Problem with Definition(s)[edit]

The section titled Definitions begins with this statement:

"Let m be a measure on the σ-algebra of Borel sets of a Hausdorff topological space X."

As long as this section is defining what a Radon measure is, it should do this carefully. But the word "measure" without qualification could mean a finitely-additive one or countably-additive one; one which takes values in the nonnegative reals, in the unrestricted reals, in the complexes, or in one of these number systems extended to include infinity.

Some intended properties of the "measure" here can be guessed from context . But this is an encyclopedia, not a guessing game. Exactly what kind of measure is intended here should be stated explicitly.

ALSO: The definition of "outer regular" may be quite important to include in this article (I don't know), but it should not be defined in the middle of the definition of Radon measure — since that definition does not depend on the definition of "outer regular". (The definition of "outer regular" can be placed after the definition of Radon measure, if it is needed.)Daqu (talk) 19:19, 16 October 2014 (UTC)

insufficient source cited by user:Limit-theorem[edit]

this seems to be all the rage by the so-called mathematicians in "mathematical finance" (the biggest joke there is).

i've demonstrated on previous occasions that the values purported to be "measurements" in financial mathematics are not measures at all.

this stems from the fact that no "asset" (stock, bond, whatever) can be modeled by the laws of nature as a function of time.

the fact that user:Limit-theorem is citing a financial mathematics book to "add" an unproven property is unacceptable.

the definition was fine before, and he seems to think that mathematical finance people know more than people specialising in mathematical analysis.

i am not disputing the validity or potential usefulness of this measure, but the addition by user:Limit-theorem adds nothing.

in fact, it's almost as if he's trying to deliberately downplay the importance and central aspect of the Lebesgue measure.


i hate to keep bringing this up, but if renowned pure mathematician Sir Andrew Wiles has called out the field (to which no sufficient answer has been provided), then that is telling about these individuals' abuse of mathematical tools.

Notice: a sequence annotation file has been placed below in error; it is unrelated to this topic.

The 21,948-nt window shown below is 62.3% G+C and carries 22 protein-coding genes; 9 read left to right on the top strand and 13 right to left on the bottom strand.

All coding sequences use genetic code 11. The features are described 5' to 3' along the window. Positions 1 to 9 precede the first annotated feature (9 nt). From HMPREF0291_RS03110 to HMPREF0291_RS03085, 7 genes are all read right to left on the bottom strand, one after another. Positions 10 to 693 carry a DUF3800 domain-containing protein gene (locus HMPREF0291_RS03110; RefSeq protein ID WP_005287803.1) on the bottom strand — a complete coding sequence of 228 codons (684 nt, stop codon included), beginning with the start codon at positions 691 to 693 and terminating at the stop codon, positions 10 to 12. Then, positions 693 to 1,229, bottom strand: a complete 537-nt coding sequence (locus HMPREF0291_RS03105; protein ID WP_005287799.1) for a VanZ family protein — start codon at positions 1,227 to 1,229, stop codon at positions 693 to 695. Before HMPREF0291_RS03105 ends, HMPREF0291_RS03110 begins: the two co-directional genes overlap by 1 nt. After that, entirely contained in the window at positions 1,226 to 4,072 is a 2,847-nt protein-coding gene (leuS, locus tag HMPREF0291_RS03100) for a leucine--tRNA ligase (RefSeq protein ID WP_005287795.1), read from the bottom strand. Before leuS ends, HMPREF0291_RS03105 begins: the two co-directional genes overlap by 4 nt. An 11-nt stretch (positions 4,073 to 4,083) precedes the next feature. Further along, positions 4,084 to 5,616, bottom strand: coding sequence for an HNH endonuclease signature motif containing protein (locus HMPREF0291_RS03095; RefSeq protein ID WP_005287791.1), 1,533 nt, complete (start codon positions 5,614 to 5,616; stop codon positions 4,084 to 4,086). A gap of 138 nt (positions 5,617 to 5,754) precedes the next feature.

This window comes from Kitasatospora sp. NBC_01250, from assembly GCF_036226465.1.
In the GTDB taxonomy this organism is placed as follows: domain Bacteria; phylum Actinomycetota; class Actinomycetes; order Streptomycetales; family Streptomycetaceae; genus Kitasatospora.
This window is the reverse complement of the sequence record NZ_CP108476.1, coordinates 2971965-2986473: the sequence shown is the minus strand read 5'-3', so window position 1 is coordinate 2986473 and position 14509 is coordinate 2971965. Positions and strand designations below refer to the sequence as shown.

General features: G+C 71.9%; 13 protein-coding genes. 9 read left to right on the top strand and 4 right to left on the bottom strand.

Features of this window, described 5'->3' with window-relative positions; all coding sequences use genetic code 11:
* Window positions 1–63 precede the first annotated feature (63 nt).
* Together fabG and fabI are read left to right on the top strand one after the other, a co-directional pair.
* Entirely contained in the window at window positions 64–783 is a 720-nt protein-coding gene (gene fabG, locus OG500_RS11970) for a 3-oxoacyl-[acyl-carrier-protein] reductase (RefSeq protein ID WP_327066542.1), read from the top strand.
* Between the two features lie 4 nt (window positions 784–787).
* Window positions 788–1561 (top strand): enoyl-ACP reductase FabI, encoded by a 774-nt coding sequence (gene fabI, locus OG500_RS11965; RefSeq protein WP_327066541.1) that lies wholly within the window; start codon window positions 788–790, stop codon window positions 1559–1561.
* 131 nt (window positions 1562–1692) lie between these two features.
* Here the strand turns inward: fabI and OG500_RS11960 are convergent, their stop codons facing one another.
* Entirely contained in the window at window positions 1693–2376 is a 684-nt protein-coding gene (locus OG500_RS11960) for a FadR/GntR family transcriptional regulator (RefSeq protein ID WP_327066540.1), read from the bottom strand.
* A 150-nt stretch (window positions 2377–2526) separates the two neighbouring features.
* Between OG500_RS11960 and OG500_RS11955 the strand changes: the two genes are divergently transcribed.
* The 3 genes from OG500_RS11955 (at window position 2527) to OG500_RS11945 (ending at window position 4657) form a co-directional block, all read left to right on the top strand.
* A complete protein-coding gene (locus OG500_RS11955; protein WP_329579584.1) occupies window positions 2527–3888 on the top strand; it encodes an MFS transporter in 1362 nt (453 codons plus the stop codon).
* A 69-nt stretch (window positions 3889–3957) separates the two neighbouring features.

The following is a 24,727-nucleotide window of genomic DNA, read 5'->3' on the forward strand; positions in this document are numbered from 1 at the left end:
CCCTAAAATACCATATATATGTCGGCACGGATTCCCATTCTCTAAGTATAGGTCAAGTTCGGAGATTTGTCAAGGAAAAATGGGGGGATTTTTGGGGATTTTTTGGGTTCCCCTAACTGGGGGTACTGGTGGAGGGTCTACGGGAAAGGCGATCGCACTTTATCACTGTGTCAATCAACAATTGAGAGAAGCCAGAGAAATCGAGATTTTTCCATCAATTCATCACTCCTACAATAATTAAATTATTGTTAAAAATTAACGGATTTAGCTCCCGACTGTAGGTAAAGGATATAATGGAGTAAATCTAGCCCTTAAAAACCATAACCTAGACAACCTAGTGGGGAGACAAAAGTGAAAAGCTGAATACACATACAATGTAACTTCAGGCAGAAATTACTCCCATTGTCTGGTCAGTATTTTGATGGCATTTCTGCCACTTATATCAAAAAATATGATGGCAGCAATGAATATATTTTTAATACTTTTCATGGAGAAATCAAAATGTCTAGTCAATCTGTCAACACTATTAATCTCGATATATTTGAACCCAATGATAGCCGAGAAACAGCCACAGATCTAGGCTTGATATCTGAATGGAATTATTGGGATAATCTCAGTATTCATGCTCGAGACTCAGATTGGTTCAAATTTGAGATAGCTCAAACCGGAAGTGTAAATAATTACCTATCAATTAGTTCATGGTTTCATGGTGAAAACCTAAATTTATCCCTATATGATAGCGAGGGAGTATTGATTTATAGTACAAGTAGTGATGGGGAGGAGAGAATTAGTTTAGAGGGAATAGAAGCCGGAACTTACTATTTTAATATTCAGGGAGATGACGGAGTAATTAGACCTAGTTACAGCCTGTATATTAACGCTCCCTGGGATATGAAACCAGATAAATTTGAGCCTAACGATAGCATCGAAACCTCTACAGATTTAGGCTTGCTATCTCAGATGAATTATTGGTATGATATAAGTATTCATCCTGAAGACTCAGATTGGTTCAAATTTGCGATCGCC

STOP IT (talk) 23:48, 26 April 2016 (UTC) edit: furthermore, THERE IS NO TOPOLOGY (which is REQUIRED) for which the application of measure theory to mathematical finance is valid. THERE IS NO GEOMETRY for the *exact* same reason that the measurements aren't continuous over time: the numbers being passed off as "natural" are contrived by human beings, and thus do not follow the laws of nature (no continuity)! abusing a beautifully abstract definition of measurability (which assumes continuity for the function being measured) to suit your dishonest conduct isn't acceptable!! — Preceding unsigned comment added by (talk) 23:53, 26 April 2016 (UTC)

edit: ping user:Materialscientist user:Chjoaygame: this guy won't rebut the very clear argument that the measurable function has a geometry, which is then exploited by calculating the area with respect to the horizontal axis. we know that price movements are set by humans (nominal) and therefore are not real-valued (the representation may be, but the "value" reflected by the representation is not). (talk) 17:02, 28 April 2016 (UTC)

(Redacted) (talk) 17:13, 28 April 2016 (UTC)

Why is financial mathematics in the intro?[edit]

Regardless of what you think about the levels of rigor in financial mathematics (as in the argument directly above this), I am very skeptical of mentioning applications to financial mathematics in the head paragraph, particularly with that blurb as short as it currently is. --Dylan Thurston (talk) 18:51, 11 July 2016 (UTC)

Agree. Will remove. The intro requires some more sensible motivation that should be provided, though. Stca74 (talk) 12:02, 27 November 2016 (UTC)